SOLD advocates for water and sanitation to become constitutional rights in Lesotho. It also seeks to ensure a share of royalties from the sale of water provided by the LHWP, and royalties from mines and other large infrastructure development projects, to be provided to the communities. According to the Sustainable Development Goals (SDGs) baselines prepared by the WHO and UNICEF’s Joint Monitoring Programme in 2015, 2.1 billion people lacked water services reaching the new standards, including 159 million who still drank untreated water directly from surface water sources such as streams or lakes.
Almost 4.5 billion people did not use a sanitation facility that safely disposed of excreta, and 892 million people – mostly in rural areas – still practiced open defecation. The SDGs relating to health, gender equality, education, and poverty are not achievable without improvements in the water, sanitation and hygiene (WASH.)
And UN agencies assert that in achieving the universal access to water and sanitation, the world would achieve sustainable livelihoods, better health and better economies, and that challenges in the WASH sector are unlikely to be adequately addressed unless water security concerns, improved water resources management, and water and sanitation infrastructures are factored altogether with increased wastewater treatment and reuse.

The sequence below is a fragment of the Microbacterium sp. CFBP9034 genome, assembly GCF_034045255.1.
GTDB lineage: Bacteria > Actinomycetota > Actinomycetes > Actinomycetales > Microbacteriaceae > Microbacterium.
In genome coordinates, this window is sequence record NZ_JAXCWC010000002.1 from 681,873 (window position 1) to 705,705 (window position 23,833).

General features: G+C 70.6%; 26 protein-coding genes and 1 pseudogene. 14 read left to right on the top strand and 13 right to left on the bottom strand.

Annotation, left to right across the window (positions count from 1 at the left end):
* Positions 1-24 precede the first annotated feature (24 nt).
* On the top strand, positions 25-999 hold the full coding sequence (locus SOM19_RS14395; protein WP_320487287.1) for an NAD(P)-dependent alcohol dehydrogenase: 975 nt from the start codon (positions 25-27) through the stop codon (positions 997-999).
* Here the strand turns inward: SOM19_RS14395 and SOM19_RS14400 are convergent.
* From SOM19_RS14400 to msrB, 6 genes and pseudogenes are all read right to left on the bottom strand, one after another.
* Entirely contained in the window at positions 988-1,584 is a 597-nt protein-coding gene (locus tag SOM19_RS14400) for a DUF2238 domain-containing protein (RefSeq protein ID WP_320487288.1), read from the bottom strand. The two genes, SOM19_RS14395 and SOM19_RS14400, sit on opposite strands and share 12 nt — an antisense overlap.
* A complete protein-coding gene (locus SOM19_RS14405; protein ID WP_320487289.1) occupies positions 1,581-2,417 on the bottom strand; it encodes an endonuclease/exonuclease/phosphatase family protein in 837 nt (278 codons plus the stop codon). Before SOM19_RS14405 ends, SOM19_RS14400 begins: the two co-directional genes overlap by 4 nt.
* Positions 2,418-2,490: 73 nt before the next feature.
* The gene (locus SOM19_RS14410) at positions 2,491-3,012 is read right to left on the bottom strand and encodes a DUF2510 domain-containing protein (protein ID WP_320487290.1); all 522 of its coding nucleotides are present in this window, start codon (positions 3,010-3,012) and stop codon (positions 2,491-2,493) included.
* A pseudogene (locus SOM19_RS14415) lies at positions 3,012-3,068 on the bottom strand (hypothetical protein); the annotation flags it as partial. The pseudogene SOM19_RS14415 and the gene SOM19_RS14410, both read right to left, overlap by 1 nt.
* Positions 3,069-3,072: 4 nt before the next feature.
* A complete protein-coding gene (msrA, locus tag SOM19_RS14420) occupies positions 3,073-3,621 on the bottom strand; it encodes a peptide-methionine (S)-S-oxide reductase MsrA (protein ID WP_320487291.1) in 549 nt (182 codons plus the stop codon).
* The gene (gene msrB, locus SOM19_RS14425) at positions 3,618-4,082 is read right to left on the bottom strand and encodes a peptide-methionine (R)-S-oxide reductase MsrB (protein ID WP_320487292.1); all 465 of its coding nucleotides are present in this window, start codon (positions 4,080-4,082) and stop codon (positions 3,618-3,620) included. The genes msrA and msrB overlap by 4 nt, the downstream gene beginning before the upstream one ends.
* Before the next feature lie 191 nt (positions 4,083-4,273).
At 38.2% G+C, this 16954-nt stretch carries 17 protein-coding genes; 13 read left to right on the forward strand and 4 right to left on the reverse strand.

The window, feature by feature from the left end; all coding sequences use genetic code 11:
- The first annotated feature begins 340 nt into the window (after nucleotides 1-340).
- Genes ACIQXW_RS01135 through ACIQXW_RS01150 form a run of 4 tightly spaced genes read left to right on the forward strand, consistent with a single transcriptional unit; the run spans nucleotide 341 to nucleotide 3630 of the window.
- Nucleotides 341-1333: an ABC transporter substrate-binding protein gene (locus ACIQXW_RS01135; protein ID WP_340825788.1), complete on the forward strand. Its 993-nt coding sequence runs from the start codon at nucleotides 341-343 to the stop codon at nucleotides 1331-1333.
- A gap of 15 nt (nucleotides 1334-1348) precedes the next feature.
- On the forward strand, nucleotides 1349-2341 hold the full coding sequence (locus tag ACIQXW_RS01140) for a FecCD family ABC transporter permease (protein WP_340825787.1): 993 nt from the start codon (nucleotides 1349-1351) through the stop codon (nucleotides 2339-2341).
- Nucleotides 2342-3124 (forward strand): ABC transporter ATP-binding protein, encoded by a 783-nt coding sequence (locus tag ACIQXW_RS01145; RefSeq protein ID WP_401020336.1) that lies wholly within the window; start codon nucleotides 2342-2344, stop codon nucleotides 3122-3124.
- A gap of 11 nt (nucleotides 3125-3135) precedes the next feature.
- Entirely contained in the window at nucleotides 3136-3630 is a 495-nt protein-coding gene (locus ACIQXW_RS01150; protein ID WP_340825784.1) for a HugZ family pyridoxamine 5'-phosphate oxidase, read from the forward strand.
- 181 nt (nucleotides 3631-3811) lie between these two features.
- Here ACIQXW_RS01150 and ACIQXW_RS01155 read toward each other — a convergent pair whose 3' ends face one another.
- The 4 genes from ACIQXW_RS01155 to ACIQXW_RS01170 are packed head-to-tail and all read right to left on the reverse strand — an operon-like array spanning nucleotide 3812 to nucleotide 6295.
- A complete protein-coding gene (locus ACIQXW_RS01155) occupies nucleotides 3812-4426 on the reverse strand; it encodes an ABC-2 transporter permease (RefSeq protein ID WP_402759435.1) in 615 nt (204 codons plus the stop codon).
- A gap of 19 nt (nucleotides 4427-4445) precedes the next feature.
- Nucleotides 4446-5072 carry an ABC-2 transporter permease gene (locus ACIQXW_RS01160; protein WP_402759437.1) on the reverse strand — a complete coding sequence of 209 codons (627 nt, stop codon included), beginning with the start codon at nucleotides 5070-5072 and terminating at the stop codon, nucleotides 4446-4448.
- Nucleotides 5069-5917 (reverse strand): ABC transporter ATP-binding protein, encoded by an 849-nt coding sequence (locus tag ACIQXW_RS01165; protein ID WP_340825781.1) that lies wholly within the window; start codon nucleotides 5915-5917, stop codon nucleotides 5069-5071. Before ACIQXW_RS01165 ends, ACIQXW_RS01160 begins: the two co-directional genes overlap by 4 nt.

Those lacking improved access to drinking water still drink from the unsafe sources. Those lacking access to improved sanitation services still defecate in the open, which means the actual challenge is even more critical than one may think. Implementation of the water and broader SDGs should go beyond just basic access to water and sanitation, according to the UN, and no country can thrive without ensuring water and sanitation for all in urban, rural, and hard-to-reach areas – committing to a range of initiatives to spur progress on SDG 6 and other water-related SDG targets.
One of this is dedicated to ensuring universal access to safe drinking water, sanitation and hygiene for the growing world population, estimated to reach around 10 billion people by 2050.